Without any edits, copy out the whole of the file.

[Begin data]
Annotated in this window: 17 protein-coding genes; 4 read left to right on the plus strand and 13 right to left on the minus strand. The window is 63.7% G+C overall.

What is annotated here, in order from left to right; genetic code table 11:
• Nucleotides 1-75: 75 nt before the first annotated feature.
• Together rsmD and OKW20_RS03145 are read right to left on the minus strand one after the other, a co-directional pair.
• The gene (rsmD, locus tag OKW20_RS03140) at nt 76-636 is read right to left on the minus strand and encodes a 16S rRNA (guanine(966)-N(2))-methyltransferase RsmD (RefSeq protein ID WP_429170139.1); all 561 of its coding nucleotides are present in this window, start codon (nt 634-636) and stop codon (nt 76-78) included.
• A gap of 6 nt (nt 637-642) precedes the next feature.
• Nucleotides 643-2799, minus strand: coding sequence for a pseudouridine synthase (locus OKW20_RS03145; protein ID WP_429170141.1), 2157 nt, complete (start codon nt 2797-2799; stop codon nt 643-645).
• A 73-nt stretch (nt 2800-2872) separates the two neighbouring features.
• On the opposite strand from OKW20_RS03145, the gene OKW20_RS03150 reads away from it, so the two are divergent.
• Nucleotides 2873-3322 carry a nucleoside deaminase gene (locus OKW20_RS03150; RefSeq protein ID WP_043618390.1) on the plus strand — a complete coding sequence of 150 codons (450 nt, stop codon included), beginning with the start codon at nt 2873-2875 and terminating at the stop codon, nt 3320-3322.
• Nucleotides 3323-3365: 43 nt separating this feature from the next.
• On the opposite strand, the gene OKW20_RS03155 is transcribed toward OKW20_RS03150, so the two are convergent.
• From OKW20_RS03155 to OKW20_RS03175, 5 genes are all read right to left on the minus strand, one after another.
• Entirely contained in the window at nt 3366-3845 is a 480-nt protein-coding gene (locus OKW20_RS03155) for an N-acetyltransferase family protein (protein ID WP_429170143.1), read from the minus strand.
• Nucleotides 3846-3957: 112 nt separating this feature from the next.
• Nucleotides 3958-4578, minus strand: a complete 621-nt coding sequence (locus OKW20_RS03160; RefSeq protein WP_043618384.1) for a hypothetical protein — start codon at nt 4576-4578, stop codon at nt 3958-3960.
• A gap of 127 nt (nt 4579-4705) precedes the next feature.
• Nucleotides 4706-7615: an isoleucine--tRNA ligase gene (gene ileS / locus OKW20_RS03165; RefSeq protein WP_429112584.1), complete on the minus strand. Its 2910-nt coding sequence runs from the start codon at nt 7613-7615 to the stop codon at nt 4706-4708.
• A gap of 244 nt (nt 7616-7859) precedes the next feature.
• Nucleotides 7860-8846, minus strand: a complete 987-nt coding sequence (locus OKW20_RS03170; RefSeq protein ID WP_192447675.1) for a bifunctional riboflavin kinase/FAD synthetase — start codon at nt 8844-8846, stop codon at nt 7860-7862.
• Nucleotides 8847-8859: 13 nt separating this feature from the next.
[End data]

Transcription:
Annotated in this window: 17 protein-coding genes; 4 read left to right on the plus strand and 13 right to left on the minus strand. The window is 63.7% G+C overall.

What is annotated here, in order from left to right; genetic code table 11:
• Nucleotides 1-75: 75 nt before the first annotated feature.
• Together rsmD and OKW20_RS03145 are read right to left on the minus strand one after the other, a co-directional pair.
• The gene (rsmD, locus tag OKW20_RS03140) at nt 76-636 is read right to left on the minus strand and encodes a 16S rRNA (guanine(966)-N(2))-methyltransferase RsmD (RefSeq protein ID WP_429170139.1); all 561 of its coding nucleotides are present in this window, start codon (nt 634-636) and stop codon (nt 76-78) included.
• A gap of 6 nt (nt 637-642) precedes the next feature.
• Nucleotides 643-2799, minus strand: coding sequence for a pseudouridine synthase (locus OKW20_RS03145; protein ID WP_429170141.1), 2157 nt, complete (start codon nt 2797-2799; stop codon nt 643-645).
• A 73-nt stretch (nt 2800-2872) separates the two neighbouring features.
• On the opposite strand from OKW20_RS03145, the gene OKW20_RS03150 reads away from it, so the two are divergent.
• Nucleotides 2873-3322 carry a nucleoside deaminase gene (locus OKW20_RS03150; RefSeq protein ID WP_043618390.1) on the plus strand — a complete coding sequence of 150 codons (450 nt, stop codon included), beginning with the start codon at nt 2873-2875 and terminating at the stop codon, nt 3320-3322.
• Nucleotides 3323-3365: 43 nt separating this feature from the next.
• On the opposite strand, the gene OKW20_RS03155 is transcribed toward OKW20_RS03150, so the two are convergent.
• From OKW20_RS03155 to OKW20_RS03175, 5 genes are all read right to left on the minus strand, one after another.
• Entirely contained in the window at nt 3366-3845 is a 480-nt protein-coding gene (locus OKW20_RS03155) for an N-acetyltransferase family protein (protein ID WP_429170143.1), read from the minus strand.
• Nucleotides 3846-3957: 112 nt separating this feature from the next.
• Nucleotides 3958-4578, minus strand: a complete 621-nt coding sequence (locus OKW20_RS03160; RefSeq protein WP_043618384.1) for a hypothetical protein — start codon at nt 4576-4578, stop codon at nt 3958-3960.
• A gap of 127 nt (nt 4579-4705) precedes the next feature.
• Nucleotides 4706-7615: an isoleucine--tRNA ligase gene (gene ileS / locus OKW20_RS03165; RefSeq protein WP_429112584.1), complete on the minus strand. Its 2910-nt coding sequence runs from the start codon at nt 7613-7615 to the stop codon at nt 4706-4708.
• A gap of 244 nt (nt 7616-7859) precedes the next feature.
• Nucleotides 7860-8846, minus strand: a complete 987-nt coding sequence (locus OKW20_RS03170; RefSeq protein ID WP_192447675.1) for a bifunctional riboflavin kinase/FAD synthetase — start codon at nt 8844-8846, stop codon at nt 7860-7862.
• Nucleotides 8847-8859: 13 nt separating this feature from the next.